7.   What was the year in which the wedding described in this story takes place? Describe how you came to your conclusion. Suggested Response: 1516 appears to be the best date for the events of the marriage of Henry to Danielle because the movie describes the marriage as occurring shortly after Leonardo da Vinci came to France to be an artist at the Court of the French King. History places this date as 1516. However, there are other ways to date the movie. For example, when Danielle was eight years old her father gave her a copy of Thomas More's Utopia which was published in 1515. According to the story, the marriage occurred about ten years later, putting the date of the story at 1525, but by that time Leonardo would have been dead for several years. (He died in 1519.) Another interpretation is based on Prince Henry's year of birth, 1519. Assuming that he was about 20 years old at the time of the marriage shown in the movie, the wedding would have taken place in about 1539. Another way to date the story is sometime in the 19th century because French colonies in the Americas weren't established until then and one of the servants was to be sent there.

8.   What was Henry's mother referring to when she cautioned him about finding a wife, "Choose wisely, Henry. Divorce is only something they do in England?" Suggested Response: She was referring to Henry VIII of England (1491 - 1547) who went through six wives. For more on this see notes to response to Comprehension Test Question #8.

9.   When Danielle was reproaching Henry for his callous disregard for the French peasants, she said, "They are the legs you stand on!" What did she mean? Suggested Response: Their labor made the wealth that the royal court taxed to support itself.

10.   The Portrait of Federigo Da Montefeltro Duke of Urbino and His Son Guidobaldo shows us three things about the Renaissance in Italy. What are they?

Suggested Response: The aristocracy was very wealthy (the clothing worn by the Duke and his son are expensive); (2) their society valued learning (the Duke is reading a book); and (3) their society valued prowess at arms (the Duke is wearing armor).

11.   Before Henry got angry at Danielle at the masked ball, what had she been trying to tell him? Why was this important? Suggested Response: Danielle had claimed to be a countess when she met him at the castle as she was buying the old servant's freedom. The issue of one's status was very important because most royalty would never think of marrying a commoner, no matter how intelligent and attractive. Danielle tried to tell Henry that she was not an aristocrat at the monastery and again at the ball, but he would not listen.

Social-Emotional Learning Discussion Questions:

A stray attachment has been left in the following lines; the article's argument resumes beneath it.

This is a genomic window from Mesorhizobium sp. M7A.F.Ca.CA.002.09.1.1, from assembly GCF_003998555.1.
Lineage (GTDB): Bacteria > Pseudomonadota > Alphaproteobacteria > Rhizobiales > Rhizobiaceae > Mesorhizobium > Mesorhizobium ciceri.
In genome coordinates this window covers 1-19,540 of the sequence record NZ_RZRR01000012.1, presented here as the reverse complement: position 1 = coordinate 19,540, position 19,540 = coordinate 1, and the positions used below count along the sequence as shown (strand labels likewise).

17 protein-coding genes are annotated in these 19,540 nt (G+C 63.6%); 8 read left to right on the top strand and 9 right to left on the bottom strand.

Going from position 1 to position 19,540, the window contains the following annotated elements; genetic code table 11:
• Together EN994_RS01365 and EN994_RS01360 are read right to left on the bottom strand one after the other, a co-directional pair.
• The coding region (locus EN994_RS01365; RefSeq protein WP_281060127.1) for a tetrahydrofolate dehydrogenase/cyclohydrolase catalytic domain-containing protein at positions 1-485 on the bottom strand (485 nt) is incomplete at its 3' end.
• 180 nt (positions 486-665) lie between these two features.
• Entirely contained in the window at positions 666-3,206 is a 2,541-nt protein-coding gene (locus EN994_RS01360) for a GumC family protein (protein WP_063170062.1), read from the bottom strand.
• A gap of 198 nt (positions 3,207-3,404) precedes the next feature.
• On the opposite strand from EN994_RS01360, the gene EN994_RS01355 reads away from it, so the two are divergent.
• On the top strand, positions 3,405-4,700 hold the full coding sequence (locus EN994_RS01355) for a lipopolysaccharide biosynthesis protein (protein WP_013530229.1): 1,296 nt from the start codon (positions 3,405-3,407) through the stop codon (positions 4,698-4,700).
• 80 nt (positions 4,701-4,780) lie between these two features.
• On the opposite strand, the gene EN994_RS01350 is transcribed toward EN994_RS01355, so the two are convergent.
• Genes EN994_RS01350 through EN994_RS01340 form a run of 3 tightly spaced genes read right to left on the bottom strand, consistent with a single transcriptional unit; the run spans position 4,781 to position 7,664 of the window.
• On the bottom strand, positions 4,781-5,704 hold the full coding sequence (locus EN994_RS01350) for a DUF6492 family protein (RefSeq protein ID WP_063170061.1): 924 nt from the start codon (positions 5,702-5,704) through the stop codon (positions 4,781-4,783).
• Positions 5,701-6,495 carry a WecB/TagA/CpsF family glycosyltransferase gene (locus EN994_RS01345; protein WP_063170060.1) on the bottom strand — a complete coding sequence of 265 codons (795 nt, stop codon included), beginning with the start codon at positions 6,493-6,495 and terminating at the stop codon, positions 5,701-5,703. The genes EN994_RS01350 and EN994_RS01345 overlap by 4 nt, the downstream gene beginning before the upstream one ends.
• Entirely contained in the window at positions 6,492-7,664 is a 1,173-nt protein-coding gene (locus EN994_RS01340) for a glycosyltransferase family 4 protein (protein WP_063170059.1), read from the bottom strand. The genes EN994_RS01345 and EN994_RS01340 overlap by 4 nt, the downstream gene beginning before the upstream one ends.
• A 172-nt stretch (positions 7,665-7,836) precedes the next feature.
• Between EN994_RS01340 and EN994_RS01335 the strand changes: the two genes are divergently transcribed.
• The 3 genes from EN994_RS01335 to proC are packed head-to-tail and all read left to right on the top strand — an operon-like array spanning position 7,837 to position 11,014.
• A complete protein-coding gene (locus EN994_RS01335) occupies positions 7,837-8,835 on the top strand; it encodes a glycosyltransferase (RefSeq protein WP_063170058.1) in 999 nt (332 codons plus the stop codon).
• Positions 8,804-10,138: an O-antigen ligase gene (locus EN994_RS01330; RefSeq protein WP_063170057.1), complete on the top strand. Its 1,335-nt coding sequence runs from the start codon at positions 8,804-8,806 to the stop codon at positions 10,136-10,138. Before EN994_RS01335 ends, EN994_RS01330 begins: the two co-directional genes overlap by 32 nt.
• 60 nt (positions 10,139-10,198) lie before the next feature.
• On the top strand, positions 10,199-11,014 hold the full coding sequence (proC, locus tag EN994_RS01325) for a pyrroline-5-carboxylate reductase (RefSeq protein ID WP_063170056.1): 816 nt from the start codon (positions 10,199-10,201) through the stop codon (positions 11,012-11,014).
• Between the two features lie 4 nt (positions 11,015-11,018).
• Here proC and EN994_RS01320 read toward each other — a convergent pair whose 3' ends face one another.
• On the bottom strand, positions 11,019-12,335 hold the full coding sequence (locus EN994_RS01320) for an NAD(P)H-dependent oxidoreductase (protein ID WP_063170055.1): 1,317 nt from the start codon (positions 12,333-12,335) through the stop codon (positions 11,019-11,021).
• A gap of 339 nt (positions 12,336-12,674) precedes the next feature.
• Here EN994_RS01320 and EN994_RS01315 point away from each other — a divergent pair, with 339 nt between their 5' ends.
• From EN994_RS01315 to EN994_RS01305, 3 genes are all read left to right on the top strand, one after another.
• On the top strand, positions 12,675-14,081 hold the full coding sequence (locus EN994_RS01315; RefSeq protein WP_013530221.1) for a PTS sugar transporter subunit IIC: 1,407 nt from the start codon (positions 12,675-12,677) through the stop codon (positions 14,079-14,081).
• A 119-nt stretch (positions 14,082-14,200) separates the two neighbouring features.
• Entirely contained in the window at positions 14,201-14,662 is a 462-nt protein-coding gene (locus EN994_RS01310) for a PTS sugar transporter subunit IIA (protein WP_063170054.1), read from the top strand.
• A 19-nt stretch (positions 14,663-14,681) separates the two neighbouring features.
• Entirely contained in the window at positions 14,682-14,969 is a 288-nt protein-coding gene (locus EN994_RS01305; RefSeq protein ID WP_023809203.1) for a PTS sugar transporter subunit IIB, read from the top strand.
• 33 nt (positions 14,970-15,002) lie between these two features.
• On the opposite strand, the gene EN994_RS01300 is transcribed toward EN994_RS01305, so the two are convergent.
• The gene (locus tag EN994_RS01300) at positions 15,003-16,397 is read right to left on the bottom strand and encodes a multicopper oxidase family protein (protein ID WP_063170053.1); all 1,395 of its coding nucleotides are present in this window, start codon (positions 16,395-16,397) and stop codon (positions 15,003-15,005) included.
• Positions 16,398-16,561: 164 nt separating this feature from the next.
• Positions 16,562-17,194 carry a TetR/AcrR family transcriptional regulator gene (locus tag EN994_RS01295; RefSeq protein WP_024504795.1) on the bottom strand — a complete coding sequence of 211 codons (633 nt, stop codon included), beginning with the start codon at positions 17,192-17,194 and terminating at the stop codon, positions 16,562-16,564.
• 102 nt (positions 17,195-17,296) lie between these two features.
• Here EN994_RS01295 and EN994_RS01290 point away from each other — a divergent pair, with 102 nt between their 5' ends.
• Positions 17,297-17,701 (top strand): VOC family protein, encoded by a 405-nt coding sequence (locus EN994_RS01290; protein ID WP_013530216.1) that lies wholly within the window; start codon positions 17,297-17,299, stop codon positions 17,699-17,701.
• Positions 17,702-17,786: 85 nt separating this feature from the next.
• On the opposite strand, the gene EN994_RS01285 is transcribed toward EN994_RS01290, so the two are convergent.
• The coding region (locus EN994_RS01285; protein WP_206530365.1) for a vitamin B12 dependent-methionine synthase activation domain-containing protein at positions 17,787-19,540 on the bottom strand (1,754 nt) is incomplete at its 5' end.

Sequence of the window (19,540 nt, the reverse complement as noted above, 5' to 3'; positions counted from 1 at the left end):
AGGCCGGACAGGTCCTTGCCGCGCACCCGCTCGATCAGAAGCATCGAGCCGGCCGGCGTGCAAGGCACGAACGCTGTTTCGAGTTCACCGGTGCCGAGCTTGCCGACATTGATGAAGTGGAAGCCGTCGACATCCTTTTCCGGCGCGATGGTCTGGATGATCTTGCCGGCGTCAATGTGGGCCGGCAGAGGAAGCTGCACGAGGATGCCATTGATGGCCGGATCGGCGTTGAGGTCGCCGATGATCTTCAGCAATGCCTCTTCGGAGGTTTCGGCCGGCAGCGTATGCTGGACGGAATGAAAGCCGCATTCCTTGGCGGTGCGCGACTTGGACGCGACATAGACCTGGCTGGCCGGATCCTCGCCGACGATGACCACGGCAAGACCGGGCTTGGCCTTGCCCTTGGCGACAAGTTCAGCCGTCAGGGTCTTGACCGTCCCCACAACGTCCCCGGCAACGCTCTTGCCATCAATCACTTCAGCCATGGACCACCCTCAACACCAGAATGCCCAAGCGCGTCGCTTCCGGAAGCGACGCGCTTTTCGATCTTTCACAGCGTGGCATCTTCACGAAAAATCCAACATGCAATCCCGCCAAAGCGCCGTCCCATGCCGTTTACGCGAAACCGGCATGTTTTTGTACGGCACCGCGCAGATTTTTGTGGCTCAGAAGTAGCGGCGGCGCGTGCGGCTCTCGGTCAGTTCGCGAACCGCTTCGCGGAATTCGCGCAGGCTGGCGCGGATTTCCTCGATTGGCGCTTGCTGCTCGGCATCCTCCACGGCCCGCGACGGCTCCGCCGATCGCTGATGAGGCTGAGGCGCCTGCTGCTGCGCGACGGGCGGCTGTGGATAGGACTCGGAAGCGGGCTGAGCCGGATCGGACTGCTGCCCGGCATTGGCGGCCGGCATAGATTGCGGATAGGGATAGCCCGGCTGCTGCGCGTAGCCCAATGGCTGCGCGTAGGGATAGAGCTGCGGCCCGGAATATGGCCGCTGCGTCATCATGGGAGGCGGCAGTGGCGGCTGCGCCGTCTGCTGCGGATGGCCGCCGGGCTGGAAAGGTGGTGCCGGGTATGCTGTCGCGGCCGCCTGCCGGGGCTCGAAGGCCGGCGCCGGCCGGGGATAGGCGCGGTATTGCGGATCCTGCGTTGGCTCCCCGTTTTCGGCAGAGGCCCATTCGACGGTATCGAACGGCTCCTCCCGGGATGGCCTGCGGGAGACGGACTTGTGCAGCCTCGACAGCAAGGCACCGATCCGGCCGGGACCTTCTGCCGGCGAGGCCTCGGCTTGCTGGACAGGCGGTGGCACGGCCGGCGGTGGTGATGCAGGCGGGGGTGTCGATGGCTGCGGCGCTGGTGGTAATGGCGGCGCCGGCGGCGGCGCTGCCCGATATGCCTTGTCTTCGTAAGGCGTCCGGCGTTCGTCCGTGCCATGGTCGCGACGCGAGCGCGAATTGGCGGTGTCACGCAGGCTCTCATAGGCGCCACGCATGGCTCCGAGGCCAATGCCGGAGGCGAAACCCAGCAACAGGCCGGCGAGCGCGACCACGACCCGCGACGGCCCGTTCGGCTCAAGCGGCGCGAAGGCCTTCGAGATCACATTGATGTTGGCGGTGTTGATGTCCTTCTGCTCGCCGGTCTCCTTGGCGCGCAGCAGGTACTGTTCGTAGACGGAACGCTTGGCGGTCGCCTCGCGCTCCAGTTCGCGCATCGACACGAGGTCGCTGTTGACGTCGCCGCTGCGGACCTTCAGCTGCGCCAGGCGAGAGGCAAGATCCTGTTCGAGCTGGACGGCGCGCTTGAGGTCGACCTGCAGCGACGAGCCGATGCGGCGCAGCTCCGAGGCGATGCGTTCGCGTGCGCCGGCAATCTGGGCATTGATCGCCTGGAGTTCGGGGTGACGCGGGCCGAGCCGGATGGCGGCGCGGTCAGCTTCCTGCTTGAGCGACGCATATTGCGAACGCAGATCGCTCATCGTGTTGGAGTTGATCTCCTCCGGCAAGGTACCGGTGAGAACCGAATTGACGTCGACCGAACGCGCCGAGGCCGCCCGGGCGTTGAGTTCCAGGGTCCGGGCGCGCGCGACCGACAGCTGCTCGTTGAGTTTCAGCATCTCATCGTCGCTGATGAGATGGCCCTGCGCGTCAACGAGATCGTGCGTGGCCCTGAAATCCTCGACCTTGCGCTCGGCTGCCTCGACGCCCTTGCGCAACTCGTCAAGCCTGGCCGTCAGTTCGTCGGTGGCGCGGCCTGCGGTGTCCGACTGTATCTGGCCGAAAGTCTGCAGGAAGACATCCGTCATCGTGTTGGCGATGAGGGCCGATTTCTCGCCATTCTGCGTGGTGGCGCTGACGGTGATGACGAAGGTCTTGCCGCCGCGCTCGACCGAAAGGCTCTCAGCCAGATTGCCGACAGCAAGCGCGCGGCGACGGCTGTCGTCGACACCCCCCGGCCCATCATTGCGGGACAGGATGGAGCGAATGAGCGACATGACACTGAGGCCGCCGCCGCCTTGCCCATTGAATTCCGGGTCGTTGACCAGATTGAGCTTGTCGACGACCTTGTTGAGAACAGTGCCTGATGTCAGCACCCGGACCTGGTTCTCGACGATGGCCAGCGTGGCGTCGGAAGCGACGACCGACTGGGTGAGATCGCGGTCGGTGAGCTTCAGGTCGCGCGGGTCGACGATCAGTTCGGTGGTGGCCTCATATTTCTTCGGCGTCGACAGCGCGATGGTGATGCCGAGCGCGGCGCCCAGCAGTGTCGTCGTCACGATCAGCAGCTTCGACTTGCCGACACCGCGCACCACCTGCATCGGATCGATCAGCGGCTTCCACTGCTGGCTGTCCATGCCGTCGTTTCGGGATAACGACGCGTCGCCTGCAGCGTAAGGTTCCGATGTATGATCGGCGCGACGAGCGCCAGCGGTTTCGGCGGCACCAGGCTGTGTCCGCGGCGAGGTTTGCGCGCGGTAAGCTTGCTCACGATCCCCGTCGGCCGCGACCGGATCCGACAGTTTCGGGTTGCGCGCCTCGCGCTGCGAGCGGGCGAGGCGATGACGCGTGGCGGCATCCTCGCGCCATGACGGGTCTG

1.  Danielle's stepmother frequently tells her that she is ugly and incompetent. At one point Danielle asks: "What bothers you more stepmother? That I am common or that I am competition?" What does this tell you about basing your self-esteem on what others think of you? Suggested Response: A person's attitude toward another is often based not on an objective evaluation of that other person but on the agenda of the person doing the evaluating. The stepmother wanted to make sure that Danielle was no competition for her daughters. If Danielle considered herself plain and incompetent she would be less likely to be seen as attractive by others.


2.  What was it that attracted Henry to Danielle? Suggested Response: There are many responses, but a good response will include the fact that she challenged him and had enormous passion and conviction.

Moral-Ethical Emphasis Discussion Questions (Character Counts)

Discussion Questions Relating to Ethical Issues will facilitate the use of this film to teach ethical principles and critical viewing. Additional questions are set out below.


(Be honest; Don't deceive, cheat or steal; Be reliable -- do what you say you'll do; Have the courage to do the right thing; Build a good reputation; Be loyal -- stand by your family, friends and country)

1.  Danielle tells one lie in this movie and it is almost her undoing. What was it? Suggested Response: Danielle had to give the impression she was an aristocrat to buy the old servant's freedom. She met Prince Henry at the castle and when he asked her who she was she had to pretend to be an aristocrat. And so, she claimed to be a countess. This was more than just a fib in those days because impersonating an aristocrat was a crime, as was lying to a member of the royal family. It was this lie that enraged Henry so much that for a few moments he forgot his love for Danielle.


(Be kind; Be compassionate and show you care; Express gratitude; Forgive others; Help people in need)

See the Quick Discussion Question.

Last updated April 5, 2008.